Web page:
PM promises to conserve Kuragala site without allowing  it to become communal issue


By Saman Indrajith

The pre-historic Kuragala site in Balangoda would be conserved for the posterity ensuring that interests of both Sinhala and Muslim communities would be safeguarded, Prime Minister Ranil Wickremesinghe told Parliament yesterday.

It was a national heritage site with archaeological evidence of the Balangoda civilisation and some artefacts found there were more than 8,000 years old, the Prime Minister said.

He said that a committee had been appointed under the supervision of Prof. Shiran Deranaiyagala to look into the issue and find ways and means of conserving the site without jeopardising the interests of both Sinhala and Muslim communities.

 "There is a cave temple inhabited by bhikkhus during the Anuradhapura Period and thousand years prior to that the site had been used by humans belonging to the Pre-historic period. Recently, remains of a human skeleton older than 8,000 years were discovered near the site. So, the evidence indicated that we had a flourishing civilisation very much earlier than the arrival of Prince Vijaya. I invite the MPs to visit this site and participate in the process of conserving it without playing politics with it," the PM said.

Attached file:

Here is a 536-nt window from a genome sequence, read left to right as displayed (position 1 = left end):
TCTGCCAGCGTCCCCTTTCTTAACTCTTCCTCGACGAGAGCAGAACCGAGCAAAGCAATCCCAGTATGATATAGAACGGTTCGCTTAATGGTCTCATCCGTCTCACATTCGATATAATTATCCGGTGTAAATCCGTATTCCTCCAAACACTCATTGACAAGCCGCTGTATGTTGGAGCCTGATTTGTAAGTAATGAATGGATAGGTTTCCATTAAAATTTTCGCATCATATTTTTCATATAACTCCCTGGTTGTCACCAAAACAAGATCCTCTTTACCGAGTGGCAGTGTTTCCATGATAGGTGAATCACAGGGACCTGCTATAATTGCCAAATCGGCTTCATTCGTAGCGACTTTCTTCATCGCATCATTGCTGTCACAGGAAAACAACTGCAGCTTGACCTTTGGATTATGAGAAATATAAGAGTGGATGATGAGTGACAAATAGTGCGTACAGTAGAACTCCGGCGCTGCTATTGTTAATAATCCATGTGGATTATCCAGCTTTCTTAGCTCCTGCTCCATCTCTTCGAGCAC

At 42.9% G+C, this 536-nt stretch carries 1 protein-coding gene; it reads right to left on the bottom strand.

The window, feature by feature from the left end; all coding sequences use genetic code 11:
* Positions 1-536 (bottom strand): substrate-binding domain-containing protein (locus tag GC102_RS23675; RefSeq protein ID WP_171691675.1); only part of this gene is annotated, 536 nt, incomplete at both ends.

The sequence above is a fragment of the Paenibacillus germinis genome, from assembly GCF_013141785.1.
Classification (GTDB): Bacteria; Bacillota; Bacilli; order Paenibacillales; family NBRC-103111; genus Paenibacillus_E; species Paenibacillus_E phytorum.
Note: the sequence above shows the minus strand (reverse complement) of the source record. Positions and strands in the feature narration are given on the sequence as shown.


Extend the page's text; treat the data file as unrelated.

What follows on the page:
PM Wickremesinghe said that according to the finds of the preliminary archaeological surveys, the most important evidence of settlements in the area was buried under a mosque. "We have spoken to the authorities and they are willing to permit excavations to be carried out there. So, there will be no problem and we will ensure that this heritage site will be conserved in a manner protecting the interests of both Muslim and Sinhala communities."

The Prime Minister said so when Buddha Sasana Minister Wijayadasa Rajapakshe declined to answer a question raised by UNP Matara District MP Buddhika Pathirana, who demanded to know why the excavations conducted in the archaeological site in Kuragala had been suspended. The Minister said that the matter did not come under the purview of his ministry and should be referred to the Ministry of Cultural Affairs.

MP Dr. Sarath Amunugama said that the two communities, Sinhala and Muslim, were vying for the ownership of the heritage site and that should not be permitted to develop into an issue that would result in a communal conflict.

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